Learn how to install car or truck door edge guards in 15 minutes or less.
A chip or nick in your paint is more than just a minor visual annoyance. Even if it’s easy to overlook, the tiny patch of missing paint can lead to bigger problems over time, since metal exposed to the elements can rust.
Want to avoid that headache? Truck or car door edge guards are one of the quickest and easiest ways to protect a particularly vulnerable part of your vehicle. This is the part that gets opened into high curbs, walls, and even other cars. All it takes is the sound of that telltale crunch to know that you’ve received one more chip in the paint you work so hard to maintain elsewhere on the car: the hood, the roof, and the trunk.
Every impact can leave its mark, and every mark is one more opportunity for rain and other moisture to start eating away at the door itself—as well as your car’s value.
Fortunately, door edge guard installation is easy. The job can be done in as little as 15 minutes total. That means you can have all four doors decked out in paint-protecting trim in a quarter of an hour, and you don’t have to have any prior experience with car edge trim (or even cars in general).
Note that the time spent doesn’t include however long you take to pick out the perfect color for your door edge guards. The full-size guards come in chrome, platinum, black, gold, and clear, so you can choose to make the car edge trim disappear against the body or add some new color to your vehicle. You can order by the reel or get a kit, but once you’ve made your selections and the door edge protectors arrive, you can get started with a project that will barely take up a fraction of a part of the day.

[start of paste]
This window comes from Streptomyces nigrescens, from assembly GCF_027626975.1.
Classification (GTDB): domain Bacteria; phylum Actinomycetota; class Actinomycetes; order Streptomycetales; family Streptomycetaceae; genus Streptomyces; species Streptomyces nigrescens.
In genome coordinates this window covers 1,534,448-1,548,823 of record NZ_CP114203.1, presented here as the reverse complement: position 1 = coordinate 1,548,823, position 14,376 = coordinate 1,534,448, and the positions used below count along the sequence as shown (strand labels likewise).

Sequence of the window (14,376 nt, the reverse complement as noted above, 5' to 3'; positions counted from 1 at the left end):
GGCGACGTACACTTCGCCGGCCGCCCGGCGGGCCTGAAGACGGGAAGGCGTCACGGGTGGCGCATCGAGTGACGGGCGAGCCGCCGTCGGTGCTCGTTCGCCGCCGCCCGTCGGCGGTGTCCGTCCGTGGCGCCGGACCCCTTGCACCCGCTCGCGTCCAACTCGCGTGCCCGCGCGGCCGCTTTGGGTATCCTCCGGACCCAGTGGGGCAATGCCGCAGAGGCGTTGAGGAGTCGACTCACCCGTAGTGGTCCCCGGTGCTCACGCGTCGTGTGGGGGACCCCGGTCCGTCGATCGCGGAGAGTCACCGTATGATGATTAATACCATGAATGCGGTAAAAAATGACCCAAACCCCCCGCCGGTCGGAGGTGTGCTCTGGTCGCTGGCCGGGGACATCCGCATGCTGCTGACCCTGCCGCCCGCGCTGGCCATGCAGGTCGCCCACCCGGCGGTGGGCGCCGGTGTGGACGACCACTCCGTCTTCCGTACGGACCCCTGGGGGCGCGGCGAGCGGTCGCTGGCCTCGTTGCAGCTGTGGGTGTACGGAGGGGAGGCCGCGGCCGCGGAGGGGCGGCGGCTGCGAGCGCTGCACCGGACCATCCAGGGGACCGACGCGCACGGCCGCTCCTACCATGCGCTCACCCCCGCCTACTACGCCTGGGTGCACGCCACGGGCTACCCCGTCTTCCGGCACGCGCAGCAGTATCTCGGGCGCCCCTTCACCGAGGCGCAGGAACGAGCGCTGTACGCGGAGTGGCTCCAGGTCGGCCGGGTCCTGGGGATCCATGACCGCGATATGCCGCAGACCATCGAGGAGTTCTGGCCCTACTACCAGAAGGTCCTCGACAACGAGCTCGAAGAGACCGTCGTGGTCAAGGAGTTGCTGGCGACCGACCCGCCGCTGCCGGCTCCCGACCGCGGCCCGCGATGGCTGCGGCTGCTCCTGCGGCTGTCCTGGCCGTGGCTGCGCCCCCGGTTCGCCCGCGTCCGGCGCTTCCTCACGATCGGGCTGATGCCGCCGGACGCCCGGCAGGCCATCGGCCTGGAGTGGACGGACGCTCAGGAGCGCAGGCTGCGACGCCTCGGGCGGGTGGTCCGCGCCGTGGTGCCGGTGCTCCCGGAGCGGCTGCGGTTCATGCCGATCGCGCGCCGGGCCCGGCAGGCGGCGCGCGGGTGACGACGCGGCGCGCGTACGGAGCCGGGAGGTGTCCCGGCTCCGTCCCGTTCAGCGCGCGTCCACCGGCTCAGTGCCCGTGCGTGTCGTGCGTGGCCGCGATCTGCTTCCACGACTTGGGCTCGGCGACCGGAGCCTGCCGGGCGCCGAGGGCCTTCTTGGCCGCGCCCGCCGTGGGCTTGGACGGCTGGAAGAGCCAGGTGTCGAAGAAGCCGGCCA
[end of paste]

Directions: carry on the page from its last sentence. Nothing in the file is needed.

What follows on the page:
In fact, the whole door edge guard installation process can be wrapped up in six quick steps, all of which are laid out below.
Before applying any edge guard trim, be sure to clean the area. Door edge guards will stick best on a surface free of dirt, dust, road grime, and wax, so be sure to remove any stubborn spots, including leftover adhesive residue.
Inspect the length of the door edge protectors to be sure they aren’t too short. Just hold them against the door edge itself to see how they measure up.
Peel off the backing from one door edge guard, and begin sticking it to the door edge, working from top to bottom. Use your fingers to push down and smooth out the guard as you go. The U-shaped trim should fit snugly, creating a tight line that will look good as it shields your door edge from nicks.
Trim away any leftover edge guard hanging at the bottom.
Repeat on as many doors as necessary. The door edge trim can also work on rear hatches.
Admire your own handiwork and resourcefulness in equipping your Honda, Toyota, Lexus, etc. with door edge guards. This might actually be the step that takes the longest. Go ahead. Pat yourself on the back a little longer. You can even add more time to this project by inviting other people to come see what you accomplished. Family, friends, coworkers, neighbors, and total strangers passing by are all fair game.
If you take the new trim (and the rest of the vehicle) out for a spin and put a nick in the adhesive lines meant to guard the doors, you can remove them back at home base and put on some fresh ones.
Note that edge guard trim is different from car door molding. The trim protects the edge of your car doors from chips, while molding runs horizontally along the entire door to protect the surface from dings that come from opening it into trees, poles, and walls, or from other drivers opening their own doors into yours.
Cowles Products sells car door edge guards made in the United States that are as durable as they are flexible. The guards are UV protected, which means they’ll keep your door edges ding free for a long time despite the sun’s best deteriorating efforts.